I think there's something funny about that. But that’s as far as I’ve gone. I don't want to hurt anyone’s feelings. I mean, you’re right, I was like, after the election, I can't do distraction comedy. What if people come to my shows that don't do anything to help other people, and then they just want to laugh, I can't be a part of that. But it does seem like people are so activated that even if I was just talking about boys or pimples or whatever, that would probably be fine. I’ve heard from a lot of people, "No, please, I need to laugh, I spend all day calling senators and marching and my mother’s been banned from coming into the country."

So, in a weird way, which I didn't see coming, I think it is okay to talk about silly things. I'm starting to wonder if we’ll notice comedy changing a lot. I think a lot of people think it’s going to get super political, but I could almost see it being the opposite, I could see good old fashioned vaudevillian silliness coming back.

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(Robyn Van Swank)
Yeah, when I watched your special, I was like, “Oh, thank God, it's an hour where I’m not thinking about every terrible thing happening in the world." Though you do talk a lot about women's reproductive health, so there's always something.
Yeah, exactly. I didn't quite take people away completely because I do talk about periods. I filmed it before the election and I was just so sure he would never win.

Is there pressure as a person with a platform, especially a woman with a platform, to be political right now, because you have a voice and people will listen to you?
I'm not trying to be falsely modest, but because I live in Hollywood and I know people who actually have platforms, and know how the world treats them, I don't really have a platform. I have 200,000 Twitter followers, I have people that I guess have seen me on Netflix , but I don't have my own TV show and today—even in this day and age where people keep saying, “TV doesn't matter,” unless you have a TV show you really don't have a huge platform.

I don't think I have one, necessarily, so no, I don't feel pressure. If I were really famous, if I had a show like Samantha Bee's or something, I would feel tremendous pressure. Her show is political, that’s her point, but I would feel the pressure of getting it right and being as smart as I could be and being as funny as I could be. I feel more peer-pressure. I don't ever want to be tweeting about stupid shit. I’m a white, straight woman who was born here, so except for the woman part, I have all the privilege. I would never want to seem oblivious and be tweeting “I’m watching The Bachelor" and then have my friends be like. "My parents might get blown up at their mosque."

Are we still allowed to watch The Bachelor though?
Well, it depends, how much did you do that day? It’s like a diet. You can have that cake if you just ate carrots all day, but if you had pancakes for breakfast you might want to skip the cake today. So it's like, I don't know, how many senators did someone call? Did you protest that weekend? You can watch The Bachelor. I really think that. I think it’s going to be one of those things that countries have always done, where you live a little where you’re very politically aware and very active. We have to balance all of that now. We should have been doing that already. I think that was Obama’s point where he was like “You guys, I thought you were doing this already. You weren't?!"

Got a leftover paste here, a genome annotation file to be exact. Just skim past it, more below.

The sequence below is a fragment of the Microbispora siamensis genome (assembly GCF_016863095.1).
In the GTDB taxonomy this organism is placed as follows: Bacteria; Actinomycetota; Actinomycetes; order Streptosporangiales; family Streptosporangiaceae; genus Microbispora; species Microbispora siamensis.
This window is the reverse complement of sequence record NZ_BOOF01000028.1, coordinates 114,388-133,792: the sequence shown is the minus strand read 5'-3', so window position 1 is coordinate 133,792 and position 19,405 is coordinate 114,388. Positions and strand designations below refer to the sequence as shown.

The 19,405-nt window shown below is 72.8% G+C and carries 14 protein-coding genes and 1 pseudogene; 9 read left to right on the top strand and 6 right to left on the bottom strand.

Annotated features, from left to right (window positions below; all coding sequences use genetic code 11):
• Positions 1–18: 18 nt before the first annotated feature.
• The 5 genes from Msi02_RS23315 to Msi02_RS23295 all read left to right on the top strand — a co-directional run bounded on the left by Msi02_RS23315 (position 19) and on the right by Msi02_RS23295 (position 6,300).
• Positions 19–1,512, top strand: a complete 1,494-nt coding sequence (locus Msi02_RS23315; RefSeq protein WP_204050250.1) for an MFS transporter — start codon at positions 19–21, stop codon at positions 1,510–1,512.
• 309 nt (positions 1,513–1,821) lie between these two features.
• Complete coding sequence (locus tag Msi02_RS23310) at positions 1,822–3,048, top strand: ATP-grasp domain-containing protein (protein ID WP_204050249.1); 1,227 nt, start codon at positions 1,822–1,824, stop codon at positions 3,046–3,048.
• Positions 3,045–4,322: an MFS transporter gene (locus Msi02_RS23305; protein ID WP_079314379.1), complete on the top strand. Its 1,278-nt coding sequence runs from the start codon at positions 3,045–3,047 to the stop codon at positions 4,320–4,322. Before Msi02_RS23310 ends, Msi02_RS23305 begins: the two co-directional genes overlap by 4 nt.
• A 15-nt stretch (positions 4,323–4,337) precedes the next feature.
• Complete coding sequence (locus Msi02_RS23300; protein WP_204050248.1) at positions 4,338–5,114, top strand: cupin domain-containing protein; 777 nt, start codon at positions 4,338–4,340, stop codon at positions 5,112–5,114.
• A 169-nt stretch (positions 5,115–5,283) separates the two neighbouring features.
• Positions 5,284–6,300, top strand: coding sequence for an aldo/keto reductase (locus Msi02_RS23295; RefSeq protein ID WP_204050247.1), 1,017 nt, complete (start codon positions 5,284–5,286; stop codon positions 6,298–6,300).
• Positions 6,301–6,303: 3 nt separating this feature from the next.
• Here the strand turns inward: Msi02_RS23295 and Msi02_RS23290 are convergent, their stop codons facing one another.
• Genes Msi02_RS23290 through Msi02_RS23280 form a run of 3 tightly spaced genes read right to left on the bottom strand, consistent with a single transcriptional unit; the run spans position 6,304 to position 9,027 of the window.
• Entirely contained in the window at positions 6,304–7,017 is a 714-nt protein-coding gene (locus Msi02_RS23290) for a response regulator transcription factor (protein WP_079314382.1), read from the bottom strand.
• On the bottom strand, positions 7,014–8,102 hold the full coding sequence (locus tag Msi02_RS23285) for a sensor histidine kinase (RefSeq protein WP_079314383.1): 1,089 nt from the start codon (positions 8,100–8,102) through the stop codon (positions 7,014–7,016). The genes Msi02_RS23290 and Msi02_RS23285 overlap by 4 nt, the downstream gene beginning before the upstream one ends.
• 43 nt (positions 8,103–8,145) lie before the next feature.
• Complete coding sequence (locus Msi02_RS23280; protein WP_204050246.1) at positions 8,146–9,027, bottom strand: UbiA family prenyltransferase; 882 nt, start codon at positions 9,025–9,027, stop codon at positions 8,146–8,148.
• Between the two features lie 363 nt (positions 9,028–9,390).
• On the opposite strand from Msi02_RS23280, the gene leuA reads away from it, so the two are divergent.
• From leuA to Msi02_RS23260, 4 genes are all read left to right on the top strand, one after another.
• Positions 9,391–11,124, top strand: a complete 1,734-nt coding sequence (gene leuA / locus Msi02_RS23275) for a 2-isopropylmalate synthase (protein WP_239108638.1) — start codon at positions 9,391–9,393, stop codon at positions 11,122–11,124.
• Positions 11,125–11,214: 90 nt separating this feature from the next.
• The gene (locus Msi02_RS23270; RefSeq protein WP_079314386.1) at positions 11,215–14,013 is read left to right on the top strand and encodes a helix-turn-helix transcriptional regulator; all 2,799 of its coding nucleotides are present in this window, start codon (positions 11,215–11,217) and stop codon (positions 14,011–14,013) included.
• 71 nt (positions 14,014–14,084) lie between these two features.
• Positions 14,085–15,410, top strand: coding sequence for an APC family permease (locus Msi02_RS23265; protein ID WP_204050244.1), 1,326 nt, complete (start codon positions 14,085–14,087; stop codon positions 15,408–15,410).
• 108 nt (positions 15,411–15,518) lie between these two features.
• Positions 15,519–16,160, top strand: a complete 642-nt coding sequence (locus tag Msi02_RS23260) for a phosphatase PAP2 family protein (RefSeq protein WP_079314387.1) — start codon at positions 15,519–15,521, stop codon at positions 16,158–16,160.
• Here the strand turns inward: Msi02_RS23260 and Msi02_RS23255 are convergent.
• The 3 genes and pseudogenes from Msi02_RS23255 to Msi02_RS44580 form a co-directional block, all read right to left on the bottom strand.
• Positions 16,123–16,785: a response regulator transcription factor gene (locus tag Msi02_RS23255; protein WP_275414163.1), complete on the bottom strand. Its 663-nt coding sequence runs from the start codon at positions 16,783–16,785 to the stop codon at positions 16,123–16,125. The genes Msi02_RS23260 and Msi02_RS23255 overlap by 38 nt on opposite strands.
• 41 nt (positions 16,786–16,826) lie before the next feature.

Your Twitter feed has been a lot more political over the last few weeks. Is Twitter changing under Trump? Is it a more serious tool now than it was before?
I know for my friends and me, we don't care if our followers like the political stuff or not. A friend of mine was saying that she’s gotten more followers since this all happened, and she has not been being funny in her opinions. People just want to know what’s going on, and I think in a weird way, sometimes people will check a comedian’s Twitter page and feel comforted that the comedian is just as confused as they are. Finding people you know that feel the same way is totally human nature.

I always forget that there are people out there who live in a community or a family where they’re the only one who feels a certain way. I you feel like you know someone because you see them on TV or you see them online a lot, it might be comforting to see them tweeting about politics. They don't feel so alone. So yeah, I think it’s getting more political because, like you said, no one can think about anything else right now. Is it even political anymore or is it just the new world?

How do you deal with extended family members who voted for Trump?
Well, I’m the only one in my family that lives in California. Everyone else is on the East Coast, so I don't even talk to my extended family members and I never have. I think some of them talk to each other because they live closer to each other. I see them once a year, at family events. Facebook used to be a way to hit “like” on a few people’s things and stuff like that—I mean, I feel very close to my extended family and I love them all and I could call any of them and it wouldn’t be weird—but I recently got off Facebook, I just have a fan page, so I don't have to read their stuff anymore.